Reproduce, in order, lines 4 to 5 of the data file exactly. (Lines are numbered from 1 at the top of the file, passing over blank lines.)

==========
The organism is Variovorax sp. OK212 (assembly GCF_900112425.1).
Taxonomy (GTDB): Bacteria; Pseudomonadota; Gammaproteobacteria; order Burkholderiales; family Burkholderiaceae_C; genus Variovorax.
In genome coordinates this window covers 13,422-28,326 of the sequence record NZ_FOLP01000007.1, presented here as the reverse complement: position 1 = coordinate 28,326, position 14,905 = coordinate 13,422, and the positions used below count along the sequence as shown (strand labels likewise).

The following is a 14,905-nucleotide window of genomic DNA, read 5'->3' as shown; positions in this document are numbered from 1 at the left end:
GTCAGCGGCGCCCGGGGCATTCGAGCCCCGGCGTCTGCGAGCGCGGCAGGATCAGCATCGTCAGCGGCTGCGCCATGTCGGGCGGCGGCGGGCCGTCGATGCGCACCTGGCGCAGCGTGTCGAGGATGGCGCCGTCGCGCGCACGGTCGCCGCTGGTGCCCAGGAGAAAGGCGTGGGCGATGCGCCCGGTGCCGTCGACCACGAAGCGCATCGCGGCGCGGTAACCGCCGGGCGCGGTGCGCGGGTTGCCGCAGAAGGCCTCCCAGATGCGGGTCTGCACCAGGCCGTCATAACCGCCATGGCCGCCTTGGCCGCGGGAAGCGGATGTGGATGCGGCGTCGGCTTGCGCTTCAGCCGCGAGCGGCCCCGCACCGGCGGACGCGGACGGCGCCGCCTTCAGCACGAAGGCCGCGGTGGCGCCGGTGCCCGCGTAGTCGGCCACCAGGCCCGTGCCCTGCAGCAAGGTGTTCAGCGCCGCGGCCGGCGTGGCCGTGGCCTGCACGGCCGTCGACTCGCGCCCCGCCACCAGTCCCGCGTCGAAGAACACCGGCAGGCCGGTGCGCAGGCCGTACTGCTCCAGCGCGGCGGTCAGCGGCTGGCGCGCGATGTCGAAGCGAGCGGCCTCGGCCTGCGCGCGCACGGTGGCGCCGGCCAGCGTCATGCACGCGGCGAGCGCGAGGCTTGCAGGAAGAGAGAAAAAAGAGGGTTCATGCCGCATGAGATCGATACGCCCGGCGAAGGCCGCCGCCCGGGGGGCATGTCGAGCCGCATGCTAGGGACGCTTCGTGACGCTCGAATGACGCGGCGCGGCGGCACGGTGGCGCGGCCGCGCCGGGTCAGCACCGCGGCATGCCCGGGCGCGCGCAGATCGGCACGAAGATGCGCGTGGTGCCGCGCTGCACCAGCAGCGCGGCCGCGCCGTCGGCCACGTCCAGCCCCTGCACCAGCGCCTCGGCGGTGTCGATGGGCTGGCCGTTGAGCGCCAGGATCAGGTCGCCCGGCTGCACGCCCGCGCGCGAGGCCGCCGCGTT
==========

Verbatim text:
The following is a 14,905-nucleotide window of genomic DNA, read 5'->3' as shown; positions in this document are numbered from 1 at the left end:
GTCAGCGGCGCCCGGGGCATTCGAGCCCCGGCGTCTGCGAGCGCGGCAGGATCAGCATCGTCAGCGGCTGCGCCATGTCGGGCGGCGGCGGGCCGTCGATGCGCACCTGGCGCAGCGTGTCGAGGATGGCGCCGTCGCGCGCACGGTCGCCGCTGGTGCCCAGGAGAAAGGCGTGGGCGATGCGCCCGGTGCCGTCGACCACGAAGCGCATCGCGGCGCGGTAACCGCCGGGCGCGGTGCGCGGGTTGCCGCAGAAGGCCTCCCAGATGCGGGTCTGCACCAGGCCGTCATAACCGCCATGGCCGCCTTGGCCGCGGGAAGCGGATGTGGATGCGGCGTCGGCTTGCGCTTCAGCCGCGAGCGGCCCCGCACCGGCGGACGCGGACGGCGCCGCCTTCAGCACGAAGGCCGCGGTGGCGCCGGTGCCCGCGTAGTCGGCCACCAGGCCCGTGCCCTGCAGCAAGGTGTTCAGCGCCGCGGCCGGCGTGGCCGTGGCCTGCACGGCCGTCGACTCGCGCCCCGCCACCAGTCCCGCGTCGAAGAACACCGGCAGGCCGGTGCGCAGGCCGTACTGCTCCAGCGCGGCGGTCAGCGGCTGGCGCGCGATGTCGAAGCGAGCGGCCTCGGCCTGCGCGCGCACGGTGGCGCCGGCCAGCGTCATGCACGCGGCGAGCGCGAGGCTTGCAGGAAGAGAGAAAAAAGAGGGTTCATGCCGCATGAGATCGATACGCCCGGCGAAGGCCGCCGCCCGGGGGGCATGTCGAGCCGCATGCTAGGGACGCTTCGTGACGCTCGAATGACGCGGCGCGGCGGCACGGTGGCGCGGCCGCGCCGGGTCAGCACCGCGGCATGCCCGGGCGCGCGCAGATCGGCACGAAGATGCGCGTGGTGCCGCGCTGCACCAGCAGCGCGGCCGCGCCGTCGGCCACGTCCAGCCCCTGCACCAGCGCCTCGGCGGTGTCGATGGGCTGGCCGTTGAGCGCCAGGATCAGGTCGCCCGGCTGCACGCCCGCGCGCGAGGCCGCCGCGTT